In fact, between 1988 and 1998, eight cases of medically-diagnosed cardiac hypertrophy have been reported in drug-using bodybuilders within the United States (21,22). We can assume many more went overlooked or unreported. Still, because of the steroid outlier (which could also be a potential factor in the pathology—or perhaps even the outright cause), the medical community has been unable to isolate clenbuterol’s true role in contributing to these instances of myocardial infarcation (20). Still, the researchers who have examined this phenomenon arrived at a conclusion that should give most clen user’s pause of thought. Namely that:
Furthermore, clenbuterol ingestion (particularly excessive ingestion) has also been documented to cause tachycardia (sudden, rapid racing of the heart)(20,23,24), hypokalemia (23), hypophosphatemia (23), potassium depletion (24), taurine depletion (25), headaches (24), tremors (24), and vertigo (24). Now, it should be noted that the more severe of the aforementioned conditions have only been demonstrated in instances of clenbuterol overdose and are thus not directly applicable to carefully monitored doses within the 20-100mcg range. Nonetheless, clenbuterol is definitively a “big kid sympathomimetic,” and not a drug that lends itself to immoderation, recklessness, or just outright stupidity.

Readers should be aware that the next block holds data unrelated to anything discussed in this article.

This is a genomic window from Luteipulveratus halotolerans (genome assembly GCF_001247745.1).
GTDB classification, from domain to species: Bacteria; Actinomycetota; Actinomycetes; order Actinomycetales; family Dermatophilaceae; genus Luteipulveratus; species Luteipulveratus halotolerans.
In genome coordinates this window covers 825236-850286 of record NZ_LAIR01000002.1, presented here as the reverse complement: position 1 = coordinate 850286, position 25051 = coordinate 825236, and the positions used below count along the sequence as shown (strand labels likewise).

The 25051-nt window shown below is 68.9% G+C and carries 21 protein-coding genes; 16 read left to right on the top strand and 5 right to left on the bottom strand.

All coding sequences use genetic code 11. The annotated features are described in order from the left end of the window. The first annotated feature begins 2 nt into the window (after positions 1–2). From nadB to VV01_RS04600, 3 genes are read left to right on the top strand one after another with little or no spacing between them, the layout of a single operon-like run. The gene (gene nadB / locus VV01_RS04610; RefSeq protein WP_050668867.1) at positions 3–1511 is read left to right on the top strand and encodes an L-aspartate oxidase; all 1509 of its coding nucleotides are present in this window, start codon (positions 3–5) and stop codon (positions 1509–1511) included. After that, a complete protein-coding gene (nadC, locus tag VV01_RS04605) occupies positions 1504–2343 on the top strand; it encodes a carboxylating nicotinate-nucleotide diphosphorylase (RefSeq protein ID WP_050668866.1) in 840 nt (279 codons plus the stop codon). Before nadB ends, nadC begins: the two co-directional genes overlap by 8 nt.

And for now, I’m afraid that’s just going to have to do it for Part I of our comprehensive look at Clenbuterol. Next issue we’ll get into receptor down-regulation, clenbuterol, the brain, and neuroprotection (for all my Chemically Correct homies), cycling, stacking recommendations, and potential novel uses for clenbuterol in the treatment of injuries and various diseases and conditions.